Staying Connected
The further away you get from major cities, the spottier and more costly Wi-Fi access becomes. There is often only one provider in rural areas, so investing in a satellite and connecting that way may be your best bet.

Mountain Retreats
“Whistler’s market took quite a hit in 2010 following the Olympics, and that created an opportunity for people to get in.” – Robert Mcleod, Realtor

Buyers looking for a recreational property in the mountains are usually thinking of one thing: easy access to the slopes. Though these properties can easily be used in summer for hiking, biking and rock climbing, it’s the thought of strapping on skis and hitting the hill piled with fresh snow that’s usually the biggest draw. There are risks to buying in the mountains, however. Unpredictable weather can leave roads closed or flights delayed, and frigid temperatures can often force you to spend your entire vacation huddled inside by the fire. For most buyers, however, the rewards far outweigh the risks.

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Anyone want to go skiing at Lake Louise?
Photographs Courtesy of Banff Lake Louise Tourism/Paul Zizk
Top Spots

Canmore, AB
Properties in this picturesque mountain town are in high demand. All of the homes in the area are winterized for year-round use, and the close proximity to Calgary makes this a popular spot for buyers seeking a large second home outside of the city. Typical homes are priced at around $800,000, but there are properties available anywhere from $556,000 to $2.3 million. You’re within spitting ­distance of Banff and Kananaskis Country without the added cost of being in a national or provincial park.

Whistler, B.C.
While there are a lot of different types of properties available in this iconic mountain town, the most popular are the condos that give access directly to the ski hill. “Whistler’s market took quite a hit in 2010 following the Olympics, and that created an opportunity for people to get in,” says McLeod. The market is continuing to pick up, with cabins starting at around $650,000 to $800,000 depending on size, proximity to the hill, age and condition.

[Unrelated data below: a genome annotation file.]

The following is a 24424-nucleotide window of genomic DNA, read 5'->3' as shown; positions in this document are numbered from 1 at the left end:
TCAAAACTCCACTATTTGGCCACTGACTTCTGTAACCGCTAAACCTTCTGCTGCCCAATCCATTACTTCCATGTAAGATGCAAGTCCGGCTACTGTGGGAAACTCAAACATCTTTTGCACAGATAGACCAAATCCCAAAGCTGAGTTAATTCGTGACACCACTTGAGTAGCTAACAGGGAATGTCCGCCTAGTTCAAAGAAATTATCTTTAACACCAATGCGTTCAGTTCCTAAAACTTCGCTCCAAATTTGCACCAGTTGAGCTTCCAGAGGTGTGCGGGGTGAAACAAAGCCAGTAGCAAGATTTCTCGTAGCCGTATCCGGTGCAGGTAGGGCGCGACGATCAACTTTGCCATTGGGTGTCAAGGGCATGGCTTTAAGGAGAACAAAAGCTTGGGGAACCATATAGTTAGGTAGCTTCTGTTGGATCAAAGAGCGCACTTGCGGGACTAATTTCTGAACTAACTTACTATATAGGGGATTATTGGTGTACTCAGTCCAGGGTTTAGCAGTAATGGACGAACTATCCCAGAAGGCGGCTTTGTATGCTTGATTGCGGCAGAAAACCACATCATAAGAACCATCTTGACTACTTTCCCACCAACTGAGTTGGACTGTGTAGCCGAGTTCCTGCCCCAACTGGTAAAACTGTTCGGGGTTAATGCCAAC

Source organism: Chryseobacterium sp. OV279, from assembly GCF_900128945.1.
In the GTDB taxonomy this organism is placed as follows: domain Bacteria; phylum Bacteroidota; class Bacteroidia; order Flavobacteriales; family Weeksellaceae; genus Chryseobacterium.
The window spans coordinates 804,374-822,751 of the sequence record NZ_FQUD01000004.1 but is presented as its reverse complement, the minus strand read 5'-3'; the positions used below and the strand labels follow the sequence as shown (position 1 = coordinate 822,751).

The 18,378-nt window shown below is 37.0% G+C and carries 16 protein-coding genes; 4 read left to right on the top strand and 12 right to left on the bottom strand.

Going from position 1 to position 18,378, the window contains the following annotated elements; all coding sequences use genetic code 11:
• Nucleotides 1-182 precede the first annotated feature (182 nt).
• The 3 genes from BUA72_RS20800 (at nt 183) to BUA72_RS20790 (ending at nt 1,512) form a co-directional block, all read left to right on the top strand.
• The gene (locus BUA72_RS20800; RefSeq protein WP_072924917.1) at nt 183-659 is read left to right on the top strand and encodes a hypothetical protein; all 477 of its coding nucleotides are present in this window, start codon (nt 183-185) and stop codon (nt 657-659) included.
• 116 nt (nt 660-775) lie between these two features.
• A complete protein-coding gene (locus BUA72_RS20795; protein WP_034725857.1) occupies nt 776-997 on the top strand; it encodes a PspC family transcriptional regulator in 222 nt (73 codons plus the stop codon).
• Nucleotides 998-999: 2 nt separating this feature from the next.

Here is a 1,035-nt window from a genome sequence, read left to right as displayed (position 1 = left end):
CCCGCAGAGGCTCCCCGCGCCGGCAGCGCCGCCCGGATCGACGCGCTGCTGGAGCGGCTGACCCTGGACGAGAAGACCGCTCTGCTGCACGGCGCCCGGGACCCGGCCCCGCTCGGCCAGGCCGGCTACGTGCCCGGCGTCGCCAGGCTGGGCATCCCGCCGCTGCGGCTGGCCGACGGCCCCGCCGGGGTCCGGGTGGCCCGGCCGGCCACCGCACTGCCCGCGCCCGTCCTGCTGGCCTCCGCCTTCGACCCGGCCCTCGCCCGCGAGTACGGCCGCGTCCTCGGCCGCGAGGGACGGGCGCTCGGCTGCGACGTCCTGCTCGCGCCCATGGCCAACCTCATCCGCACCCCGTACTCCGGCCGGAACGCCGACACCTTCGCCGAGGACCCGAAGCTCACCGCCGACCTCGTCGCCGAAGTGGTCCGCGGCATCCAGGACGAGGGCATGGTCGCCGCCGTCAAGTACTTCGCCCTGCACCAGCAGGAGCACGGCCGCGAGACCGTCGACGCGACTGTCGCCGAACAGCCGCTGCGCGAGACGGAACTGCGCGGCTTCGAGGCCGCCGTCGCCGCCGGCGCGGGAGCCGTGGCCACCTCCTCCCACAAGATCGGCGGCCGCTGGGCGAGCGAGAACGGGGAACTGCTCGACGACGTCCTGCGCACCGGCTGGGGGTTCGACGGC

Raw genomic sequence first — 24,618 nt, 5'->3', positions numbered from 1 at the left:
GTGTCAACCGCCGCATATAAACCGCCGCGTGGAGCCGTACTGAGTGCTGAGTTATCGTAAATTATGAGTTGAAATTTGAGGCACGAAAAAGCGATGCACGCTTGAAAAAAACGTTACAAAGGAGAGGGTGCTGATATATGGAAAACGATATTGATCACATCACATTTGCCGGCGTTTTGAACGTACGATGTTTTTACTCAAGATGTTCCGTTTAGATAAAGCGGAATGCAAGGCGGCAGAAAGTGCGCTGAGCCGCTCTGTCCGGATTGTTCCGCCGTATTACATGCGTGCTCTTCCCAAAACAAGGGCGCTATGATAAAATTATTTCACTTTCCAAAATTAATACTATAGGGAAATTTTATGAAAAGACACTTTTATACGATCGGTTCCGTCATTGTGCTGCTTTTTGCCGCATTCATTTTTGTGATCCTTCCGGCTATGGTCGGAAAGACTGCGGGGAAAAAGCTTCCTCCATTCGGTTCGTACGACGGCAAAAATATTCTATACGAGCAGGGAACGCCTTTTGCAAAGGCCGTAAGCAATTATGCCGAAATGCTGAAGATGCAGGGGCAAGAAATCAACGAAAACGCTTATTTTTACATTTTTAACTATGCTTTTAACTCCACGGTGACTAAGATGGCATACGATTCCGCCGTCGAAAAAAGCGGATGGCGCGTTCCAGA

Whitefish, Montana
While slightly cheaper than similar locations in Canada, Whitefish is not as easily accessible to the buyer ­looking for a quick escape. According to McLeod, this is a location for someone who is looking to spend weeks at a time, year-round, in their second home; otherwise it would be underused. Despite the distance, this has become a popular getaway for Calgarians, and with prices starting at $55,000 for land only, all the way up to $2 million for a 5,861-square-foot home, you can see why!

Don’t Skimp on Security
The isolation that makes your mountain getaway the perfect escape can also leave it vulnerable when you aren’t there. Installing security cameras is an easy and fairly affordable way to deter anyone who may take advantage of the situation. The latest cameras now not only record, but can also stream live to your electronic device and even send alerts right to your phone. The most common cameras for recreational properties are motion-activated, only recording when they are triggered by a human or animal. Costs range widely from around $40 for a basic Wi-Fi camera, to thousands for a high-quality closed-circuit TV system.

Hire Local
Planning to renovate? Local artisans may be a bit more expensive than doing it yourself but will save you the hassle of bringing in materials from out of town and the time it would take. Plus, you will have the added bonus of making a connection in the community, and possibly a friend who will keep an eye on your property when you aren’t around.